For the Serpentine Galleries’ annual event in London’s Kensington Gardens, we provided structural engineering services for the design of the superstructure of BIG’s 2016 Serpentine Pavilion, envisioned as an ‘unzipped’ wall of glass-fibre-reinforced plastic (GFRP).
A unique ‘unzipped’ wall of interlocking bricks in London’s Kensington Gardens
The superstructure was formed of two surfaces which began as separate sinusoidal walls at ground level and rose to merge as a straight, horizontal line at an elevation of 14 m above ground.
The surfaces were formed from a series of 500 mm by 400 mm bricks. The length of each brick was such that they overlapped their neighbours sufficiently enough to create an enclosure, whilst also providing a sufficient connection length between adjacent bricks for structural purposes. The transition from two separate halves to a single surface at the apex was achieved by arranging the boxes in alternate chequerboard patterns on either side of the wall, allowing them to merge seamlessly.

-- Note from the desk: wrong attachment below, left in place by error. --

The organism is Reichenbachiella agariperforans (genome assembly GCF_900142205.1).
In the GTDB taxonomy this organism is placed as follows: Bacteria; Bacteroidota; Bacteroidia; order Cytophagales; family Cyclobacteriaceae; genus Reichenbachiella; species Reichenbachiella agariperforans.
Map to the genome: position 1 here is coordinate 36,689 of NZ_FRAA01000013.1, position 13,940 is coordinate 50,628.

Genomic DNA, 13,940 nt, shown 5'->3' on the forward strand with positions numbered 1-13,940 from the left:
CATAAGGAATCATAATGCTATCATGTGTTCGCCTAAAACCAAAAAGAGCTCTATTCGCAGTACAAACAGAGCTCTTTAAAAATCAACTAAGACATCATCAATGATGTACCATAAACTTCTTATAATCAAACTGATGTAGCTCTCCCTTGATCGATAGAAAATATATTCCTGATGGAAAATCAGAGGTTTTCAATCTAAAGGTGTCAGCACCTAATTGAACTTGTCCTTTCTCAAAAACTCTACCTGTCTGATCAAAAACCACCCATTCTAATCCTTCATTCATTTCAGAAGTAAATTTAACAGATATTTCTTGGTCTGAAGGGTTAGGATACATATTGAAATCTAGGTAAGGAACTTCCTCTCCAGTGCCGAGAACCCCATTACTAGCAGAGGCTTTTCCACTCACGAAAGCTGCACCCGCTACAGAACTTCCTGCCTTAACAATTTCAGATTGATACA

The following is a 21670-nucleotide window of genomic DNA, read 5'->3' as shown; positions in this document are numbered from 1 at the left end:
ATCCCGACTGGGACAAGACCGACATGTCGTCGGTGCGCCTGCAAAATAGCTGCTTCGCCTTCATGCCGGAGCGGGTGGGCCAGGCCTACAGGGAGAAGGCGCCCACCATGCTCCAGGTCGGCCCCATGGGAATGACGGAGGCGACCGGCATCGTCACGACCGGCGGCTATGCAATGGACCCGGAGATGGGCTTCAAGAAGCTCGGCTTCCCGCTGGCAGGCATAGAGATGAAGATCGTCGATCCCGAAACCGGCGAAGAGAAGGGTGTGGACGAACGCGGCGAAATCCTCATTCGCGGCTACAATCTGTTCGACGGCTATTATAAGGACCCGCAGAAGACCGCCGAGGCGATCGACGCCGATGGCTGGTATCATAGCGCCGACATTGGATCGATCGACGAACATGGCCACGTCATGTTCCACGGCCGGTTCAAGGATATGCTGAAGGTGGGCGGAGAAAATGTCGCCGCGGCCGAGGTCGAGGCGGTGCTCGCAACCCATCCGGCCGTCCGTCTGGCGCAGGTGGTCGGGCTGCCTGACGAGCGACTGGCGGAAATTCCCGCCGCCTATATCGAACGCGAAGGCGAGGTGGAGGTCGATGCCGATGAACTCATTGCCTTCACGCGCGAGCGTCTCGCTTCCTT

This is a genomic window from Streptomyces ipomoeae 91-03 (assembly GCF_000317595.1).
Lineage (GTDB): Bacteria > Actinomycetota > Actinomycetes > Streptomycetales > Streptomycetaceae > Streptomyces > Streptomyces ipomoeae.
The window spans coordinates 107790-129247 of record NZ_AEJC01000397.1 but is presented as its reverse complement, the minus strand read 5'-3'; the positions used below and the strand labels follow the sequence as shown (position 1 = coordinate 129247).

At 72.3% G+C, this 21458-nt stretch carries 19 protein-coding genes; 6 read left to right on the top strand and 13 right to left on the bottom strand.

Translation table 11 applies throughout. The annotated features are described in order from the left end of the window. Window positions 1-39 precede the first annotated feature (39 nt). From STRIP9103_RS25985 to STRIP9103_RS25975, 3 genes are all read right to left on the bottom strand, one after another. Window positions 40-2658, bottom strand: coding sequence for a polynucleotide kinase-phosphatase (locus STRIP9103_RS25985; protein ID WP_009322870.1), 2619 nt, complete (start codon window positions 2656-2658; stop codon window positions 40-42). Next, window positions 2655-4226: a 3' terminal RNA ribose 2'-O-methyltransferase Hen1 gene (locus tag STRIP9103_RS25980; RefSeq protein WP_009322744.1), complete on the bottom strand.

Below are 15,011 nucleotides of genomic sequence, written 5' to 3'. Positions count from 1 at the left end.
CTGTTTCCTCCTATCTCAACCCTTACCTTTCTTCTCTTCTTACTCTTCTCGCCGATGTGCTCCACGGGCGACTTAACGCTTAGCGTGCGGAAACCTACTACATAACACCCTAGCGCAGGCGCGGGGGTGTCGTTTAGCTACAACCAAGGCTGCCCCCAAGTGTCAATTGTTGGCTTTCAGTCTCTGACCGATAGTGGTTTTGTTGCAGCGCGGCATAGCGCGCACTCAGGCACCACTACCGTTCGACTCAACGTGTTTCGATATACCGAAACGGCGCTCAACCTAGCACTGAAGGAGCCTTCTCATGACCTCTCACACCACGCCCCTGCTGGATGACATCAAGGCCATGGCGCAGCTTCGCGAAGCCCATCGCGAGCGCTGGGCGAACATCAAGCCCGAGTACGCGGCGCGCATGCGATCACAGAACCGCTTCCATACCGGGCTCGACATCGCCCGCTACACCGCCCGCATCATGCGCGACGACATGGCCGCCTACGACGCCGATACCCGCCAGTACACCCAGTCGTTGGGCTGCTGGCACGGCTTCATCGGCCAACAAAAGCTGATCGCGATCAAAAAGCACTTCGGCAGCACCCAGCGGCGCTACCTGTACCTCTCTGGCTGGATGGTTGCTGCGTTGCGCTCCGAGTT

Fiberline in Denmark manufactured the GFRP bricks to a new improved mixture to enhance the material’s stiffness, and these were then joined by aluminium connectors and bolts. The bending, compression and shear forces generated by the arching action of the pavilion were transferred between the bricks by push-pull forces in the connecting bolts along the overlapping edges of the boxes. In the longitudinal direction, horizontal wind loads were transferred through a combination of shell and Vierendeel action. The bricks stepped such that people could sit or climb on the lowest rows, so this was considered in the loading.
Our in-house computational research team were heavily involved in the design of the structure, creating parametric setting out and structural verification tools, such as our in-house Re.AKT toolkit.
2017 Civic Trust Award – National Winner
2017 Civic Trust Award – Pro-Tem Special Award
2017 Architizer A+Award – Pavilion – Popular Choice Winner